Data: 1 in 7 SUNY Cortland students COVID positive since fall

Students are thanked with a cookie this afternoon by SUNY Cortland President Eric Bitterbaum (right) after submitting for their second COVID-19 test of the week/SUNY CORTLAND




Disclaimer: To be fully transparent, Sarah Bullock is a freelance reporter and a graduate student at SUNY Cortland. 



University data shows an estimated one in seven SUNY Cortland students have contracted COVID-19 since the beginning of the academic year.

That’s a rate three times greater than the average SUNY-wide rate, seven times greater than the SUNY Oswego rate and more than twice as much as SUNY Oneonta’s rate, according to state data.

And while the college data cannot be directly compared to County numbers, an analysis of County Health Department data appears to indicate the rate is far greater — perhaps as much as twice the average infection rate in the surrounding community.  

SUNY Cortland has the worst COVID-19 numbers in the state system, confirmed Director of Communications Fred Pierce this afternoon.

“We’re kinda nervous and waiting,” said Pierce about the college’s COVID case numbers in a phone interview, adding the college is complying with all state Health Department and SUNY requirements. “You only need one case to start a wildfire.”

SUNY Cortland fell under increased scrutiny this week after city and university police broke up a college party with more than 75 guests just after midnight on Saturday at 70 Tompkins St. Afterward, SUNY Chancellor Jim Malatras told SUNY Cortland to test all students twice a week for two weeks and the college is complying, said Pierce.

While Cortland students account for only 1.6 percent of all the students enrolled in the state-wide, 64-college SUNY system, SUNY Cortland students currently make-up 7.9 percent of all the current positive cases in the State University of New York, according to SUNY data.

Since the fall, an estimated total 982 of SUNY Cortland’s 6,832 enrolled students were infected with COVID-19, according to SUNY’s COVID-19 tracker and the college’s public enrollment data. Throughout the SUNY system there have been an estimated total of 10,743 cases, data shows. That means SUNY Cortland accounts for 9 percent of all of SUNY’s COVID-19 cases since the academic year began.

The SUNY COVID-19 tracker offers information both for the total number of cases since Aug. 28 — when the fall semester started — and in two-week increments. Since the fall, SUNY Cortland students have contracted COVID-19 at a rate of 1.88 percent. During that time the total SUNY-system student body has contracted the illness at a rate of 0.52 percent.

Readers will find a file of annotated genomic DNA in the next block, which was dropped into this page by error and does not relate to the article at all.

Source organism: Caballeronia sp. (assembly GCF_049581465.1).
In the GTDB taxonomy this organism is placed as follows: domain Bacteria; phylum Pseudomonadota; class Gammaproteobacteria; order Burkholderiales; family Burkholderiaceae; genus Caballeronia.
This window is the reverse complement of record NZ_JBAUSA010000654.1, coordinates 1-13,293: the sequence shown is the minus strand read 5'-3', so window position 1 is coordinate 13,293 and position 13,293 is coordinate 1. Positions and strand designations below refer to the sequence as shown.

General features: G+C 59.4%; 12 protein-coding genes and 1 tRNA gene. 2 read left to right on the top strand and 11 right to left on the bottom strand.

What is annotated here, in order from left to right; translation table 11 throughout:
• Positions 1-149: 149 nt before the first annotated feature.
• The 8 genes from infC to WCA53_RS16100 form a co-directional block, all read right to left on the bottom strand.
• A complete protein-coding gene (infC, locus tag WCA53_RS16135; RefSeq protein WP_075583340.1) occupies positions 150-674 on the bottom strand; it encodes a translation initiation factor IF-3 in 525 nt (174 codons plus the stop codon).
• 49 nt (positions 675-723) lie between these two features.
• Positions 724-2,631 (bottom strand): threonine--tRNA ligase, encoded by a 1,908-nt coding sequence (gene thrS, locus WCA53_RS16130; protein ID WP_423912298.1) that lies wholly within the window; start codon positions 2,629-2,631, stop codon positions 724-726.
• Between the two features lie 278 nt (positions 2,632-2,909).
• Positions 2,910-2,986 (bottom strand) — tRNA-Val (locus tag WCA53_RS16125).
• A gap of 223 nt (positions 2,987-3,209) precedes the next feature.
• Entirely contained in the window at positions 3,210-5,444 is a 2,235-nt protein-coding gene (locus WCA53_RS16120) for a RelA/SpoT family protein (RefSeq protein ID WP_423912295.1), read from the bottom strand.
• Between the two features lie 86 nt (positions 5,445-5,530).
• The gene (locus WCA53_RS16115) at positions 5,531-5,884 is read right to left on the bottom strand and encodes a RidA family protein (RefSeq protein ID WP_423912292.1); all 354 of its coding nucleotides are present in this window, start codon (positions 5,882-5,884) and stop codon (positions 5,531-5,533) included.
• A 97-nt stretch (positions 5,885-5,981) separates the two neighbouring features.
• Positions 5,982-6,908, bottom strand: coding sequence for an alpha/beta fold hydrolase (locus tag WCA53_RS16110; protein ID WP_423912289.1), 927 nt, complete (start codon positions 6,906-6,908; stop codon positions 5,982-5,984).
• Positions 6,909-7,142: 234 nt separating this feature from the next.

Since Saturday — the beginning of the new two-week window — SUNY Cortland students had 50 positive cases and the entire college system had a total 635. That’s 7.9 percent of all SUNY cases occurring among SUNY Cortland students.

It is not possible to make a direct comparison between SUNY Cortland data and Cortland County Health Department data as students are part of the County population and as the Health Department is tracking the total number of cases since the start of the pandemic rather than in the current academic year.

But when comparing SUNY Cortland’s numbers to the similarly-sized SUNY Oswego and SUNY Oneonta, SUNY Cortland’s COVID-19 numbers are seven times greater than Oswego’s total infected student body and more than twice Oneonta’s infection percentage. SUNY Oswego saw 2.7 percent of its 7,986 students become infected since the fall, or 220 pupils. SUNY Oneonta saw 6.1 percent of its 6,543 students contract COVID-19, or 400 pupils.

“We are in a very frustrated place,” said Pierce this afternoon, “because we have not been able to identify any substantial thing that we are not doing that others are doing.”

SUNY system consequences for students enacted in the Spring are steep and SUNY Cortland had already increased testing from last semester’s pre- and post-arrival tests to weekly testing of the entire student body, Pierce noted. In the fall, more than 120 students were suspended over COVID-19 restriction violations and three students were expelled, he said.

“That’s more suspensions in one semester than we’ve had in years, combined,” Pierce said. “Our approach and our determination to hold students accountable hasn’t changed since last semester.”

While SUNY Cortland has the worst COVID numbers of the state colleges, so far no students were seriously ill or hospitalized, he said.

“We’ve been very lucky,” said Pierce. “The vast majority of students have been asymptomatic or had minor symptoms.”

While a smaller percentage of County residents have tested positive for COVID-19 since the start of the pandemic a year ago, there have been six hospitalized local patients and 61 deaths so far, according to County Health Department and Census Bureau data. The COVID data — which is counted continuously and began at the first County diagnosis last year — shows that 3,554 of the County’s 47,581 residents have tested positive for COVID-19. That’s 7.5 percent of the County population.







Disclaimer: To be fully transparent, Sarah Bullock is a freelance reporter and a graduate student at SUNY Cortland.